Oil companies around the world have felt the pain of sustained lower crude oil price levels, with only the largest and best-run companies such as Exxon Mobil Corporation (NYSE:XOM) able to retain the majority of their market capitalization since the middle of 2014, when prices began to tank. XOM stock remains about 20% lower from that point.
That’s downright merciful compared to many of its smaller competitors. Even large peers such as BP Plc (ADR) (NYSE:BP) and Royal Dutch Shell plc (ADR) (NYSE:RDS.B) are off by closer to 30% in that same time.
Today, we’ll look at Exxon Mobil’s underlying fundamentals and a long-term perspective for investors looking for a buy-and-hold dividend investment in the oil and gas space.
Earnings, Earnings, Earnings
Compared with the vast majority of its peers, Exxon Mobil is a company that has produced truly amazing earnings results over the past two years, turning a massive profit in both 2015 and 2016 of $16.2 billion and $7.8 billion, respectively.
This past quarter, XOM more than doubled its profit from a year earlier and has continued to generate tremendous free cash flow, placating investors who have been waiting for a positive earnings surprise for some time.
While profits are still significantly down from the 2013-2014 level of $32.5 billion, the oil giant has continued to increase its dividend distributions each year for the past 30 years — an impressive track record. Exxon Mobil — which currently is paying out much more than 100% of the company’s earnings to shareholders via dividends — has a very long-term outlook and has diversified its portfolio further to provide investors with additional upstream and downstream revenue streams to smooth out the short-term effects of lower oil prices further.
Earnings drivers vary for the company’s business segments. I’ll break down the key segments and the earning drivers investors should pay special attention to when considering XOM stock for a long-term investment.
The production of oil from the United States and around the world is the primary driver of revenues and growth for Exxon Mobil; however, we can see a divergence in profitability for XOM within the domestic and international portions of its oil production operations.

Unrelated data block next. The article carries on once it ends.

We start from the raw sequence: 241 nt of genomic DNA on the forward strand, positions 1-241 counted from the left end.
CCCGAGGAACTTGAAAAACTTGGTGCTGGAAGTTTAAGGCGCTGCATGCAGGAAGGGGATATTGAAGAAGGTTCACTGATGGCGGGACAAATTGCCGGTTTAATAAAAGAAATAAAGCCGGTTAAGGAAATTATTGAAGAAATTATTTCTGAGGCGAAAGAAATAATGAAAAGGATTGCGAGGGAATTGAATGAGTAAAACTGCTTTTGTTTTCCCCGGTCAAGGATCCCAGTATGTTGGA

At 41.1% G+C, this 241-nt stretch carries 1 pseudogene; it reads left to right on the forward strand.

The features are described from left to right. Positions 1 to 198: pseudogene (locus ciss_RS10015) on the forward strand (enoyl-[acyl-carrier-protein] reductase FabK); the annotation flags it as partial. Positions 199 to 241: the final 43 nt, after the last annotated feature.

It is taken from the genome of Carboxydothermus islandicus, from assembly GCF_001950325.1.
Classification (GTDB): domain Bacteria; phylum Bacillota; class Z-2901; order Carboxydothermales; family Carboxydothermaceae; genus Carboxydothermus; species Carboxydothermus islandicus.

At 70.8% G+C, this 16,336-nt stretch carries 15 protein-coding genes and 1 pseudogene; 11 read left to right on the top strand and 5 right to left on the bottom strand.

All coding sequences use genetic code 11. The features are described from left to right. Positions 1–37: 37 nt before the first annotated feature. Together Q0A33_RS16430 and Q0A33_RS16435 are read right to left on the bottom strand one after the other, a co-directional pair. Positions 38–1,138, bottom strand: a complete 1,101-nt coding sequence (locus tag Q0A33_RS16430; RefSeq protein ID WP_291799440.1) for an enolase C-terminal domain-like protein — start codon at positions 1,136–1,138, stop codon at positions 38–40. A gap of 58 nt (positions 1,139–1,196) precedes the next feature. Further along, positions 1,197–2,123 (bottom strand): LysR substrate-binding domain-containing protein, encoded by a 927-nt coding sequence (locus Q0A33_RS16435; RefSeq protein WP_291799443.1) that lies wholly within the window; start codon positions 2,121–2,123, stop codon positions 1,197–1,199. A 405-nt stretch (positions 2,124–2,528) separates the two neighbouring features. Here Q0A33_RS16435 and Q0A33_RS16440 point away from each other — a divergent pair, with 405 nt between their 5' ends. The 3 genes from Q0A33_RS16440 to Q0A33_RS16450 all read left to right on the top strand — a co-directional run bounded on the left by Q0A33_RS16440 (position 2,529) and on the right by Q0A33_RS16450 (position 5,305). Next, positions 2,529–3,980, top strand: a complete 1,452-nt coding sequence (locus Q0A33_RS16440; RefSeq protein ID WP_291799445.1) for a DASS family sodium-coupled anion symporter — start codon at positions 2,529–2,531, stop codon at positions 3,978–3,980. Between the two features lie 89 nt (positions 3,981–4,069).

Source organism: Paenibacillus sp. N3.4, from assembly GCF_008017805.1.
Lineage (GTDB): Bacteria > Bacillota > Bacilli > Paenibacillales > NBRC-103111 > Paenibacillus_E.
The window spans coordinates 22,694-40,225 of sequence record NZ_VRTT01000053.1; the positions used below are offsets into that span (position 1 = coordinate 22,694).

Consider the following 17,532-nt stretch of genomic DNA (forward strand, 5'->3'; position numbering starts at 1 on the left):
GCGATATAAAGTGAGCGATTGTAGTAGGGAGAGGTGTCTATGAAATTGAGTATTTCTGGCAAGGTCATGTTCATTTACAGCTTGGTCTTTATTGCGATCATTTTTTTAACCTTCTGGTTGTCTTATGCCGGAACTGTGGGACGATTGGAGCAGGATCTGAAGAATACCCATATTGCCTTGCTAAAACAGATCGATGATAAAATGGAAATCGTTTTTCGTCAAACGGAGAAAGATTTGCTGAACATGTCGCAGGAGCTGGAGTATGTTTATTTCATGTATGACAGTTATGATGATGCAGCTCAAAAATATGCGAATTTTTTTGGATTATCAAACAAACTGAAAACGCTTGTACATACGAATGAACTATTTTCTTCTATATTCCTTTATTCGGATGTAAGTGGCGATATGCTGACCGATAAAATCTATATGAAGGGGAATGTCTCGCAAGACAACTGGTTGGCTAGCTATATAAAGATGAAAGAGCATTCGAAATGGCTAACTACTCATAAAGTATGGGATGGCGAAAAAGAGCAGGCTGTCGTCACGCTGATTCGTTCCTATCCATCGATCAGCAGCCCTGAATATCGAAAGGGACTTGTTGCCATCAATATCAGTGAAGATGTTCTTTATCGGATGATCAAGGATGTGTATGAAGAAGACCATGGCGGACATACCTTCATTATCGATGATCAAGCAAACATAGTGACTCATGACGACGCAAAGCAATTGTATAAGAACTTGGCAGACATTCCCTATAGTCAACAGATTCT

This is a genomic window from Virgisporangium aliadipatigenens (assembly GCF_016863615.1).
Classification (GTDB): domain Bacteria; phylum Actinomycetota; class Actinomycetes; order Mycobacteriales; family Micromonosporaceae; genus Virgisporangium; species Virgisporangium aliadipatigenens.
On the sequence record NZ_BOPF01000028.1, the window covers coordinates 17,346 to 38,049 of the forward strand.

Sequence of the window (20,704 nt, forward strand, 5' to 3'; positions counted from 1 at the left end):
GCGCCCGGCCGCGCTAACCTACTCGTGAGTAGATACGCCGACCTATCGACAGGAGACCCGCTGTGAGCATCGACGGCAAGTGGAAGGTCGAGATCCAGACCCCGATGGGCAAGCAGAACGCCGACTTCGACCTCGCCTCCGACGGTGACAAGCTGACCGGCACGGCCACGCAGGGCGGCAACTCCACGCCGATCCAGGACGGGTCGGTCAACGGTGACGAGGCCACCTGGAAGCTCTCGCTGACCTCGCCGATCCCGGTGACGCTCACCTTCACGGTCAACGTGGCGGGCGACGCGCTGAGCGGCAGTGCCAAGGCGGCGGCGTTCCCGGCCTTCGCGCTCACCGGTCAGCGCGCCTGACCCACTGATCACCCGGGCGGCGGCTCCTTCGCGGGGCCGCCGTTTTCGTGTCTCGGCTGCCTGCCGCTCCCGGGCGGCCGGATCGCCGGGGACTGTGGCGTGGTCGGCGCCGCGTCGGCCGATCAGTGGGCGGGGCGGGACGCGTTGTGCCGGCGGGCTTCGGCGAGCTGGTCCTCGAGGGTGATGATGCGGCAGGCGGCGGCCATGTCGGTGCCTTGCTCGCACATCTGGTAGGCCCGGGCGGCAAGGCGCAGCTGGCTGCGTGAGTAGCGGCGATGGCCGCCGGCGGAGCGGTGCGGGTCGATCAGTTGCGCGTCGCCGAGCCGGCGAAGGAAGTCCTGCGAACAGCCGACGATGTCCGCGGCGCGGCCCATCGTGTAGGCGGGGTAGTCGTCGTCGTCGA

On the whole, we can see that international upstream production has contributed earnings of $4.35 billion in 2016, while domestic production has produced a net loss of nearly the same amount ($4.15 billion to be exact) during the 2016 fiscal year. The company has benefited from a number of high-margin plays internationally to offset the rather low-margin (and in many cases negative-margin) production domestically due to persistently low oil prices.
How the company chooses to adjust its production mix moving forward will be an interesting variable to assess.
From a balance sheet perspective, Exxon Mobil has been in the same situation as many of its peers in the oil industry with respect to its debt load. Also, continuing to maintain its impressive dividend has meant that XOM has had to lever up its balance sheet, despite cutting capital expenditures significantly since 2014 (from $34.2 billion in 2014 to $16.1 billion in 2016).
Exxon Mobil’s refining business tends to smooth out overall returns in times of depressed oil prices. That’s because refining profits are not completely dependent on oil prices.
While refiners must pay the market price for its inputs (crude oil), the outputs produced by the refineries are somewhat independent of input prices and provide a spread (the crack spread) from which refiners generate profit. The larger the crack spread, the greater the gross margin for refining operations.
In the first quarter of 2017, the crack spread for refiners began to widen, especially over the final month of the quarter. Should this spread hold, refiners will continue to produce increased profits through the second quarter, giving investors another reason to have faith in XOM’s ability to increase its earnings levels and maintain its dividend distributions moving forward.
Bottom Line on Exxon Mobil
Exxon Mobil is a company with strong fundamentals in an oil industry plagued by some pretty nasty looking balance sheets.
It’s not pretty right now, and low oil prices will continue to weigh on the stock. Still, XOM stock delivers about as bulletproof a dividend as you could want, and at 3.7%, it’s better than what most similar-sized blue chips have on offer.
As of this writing, Chris MacDonald did not hold a position in any of the aforementioned securities.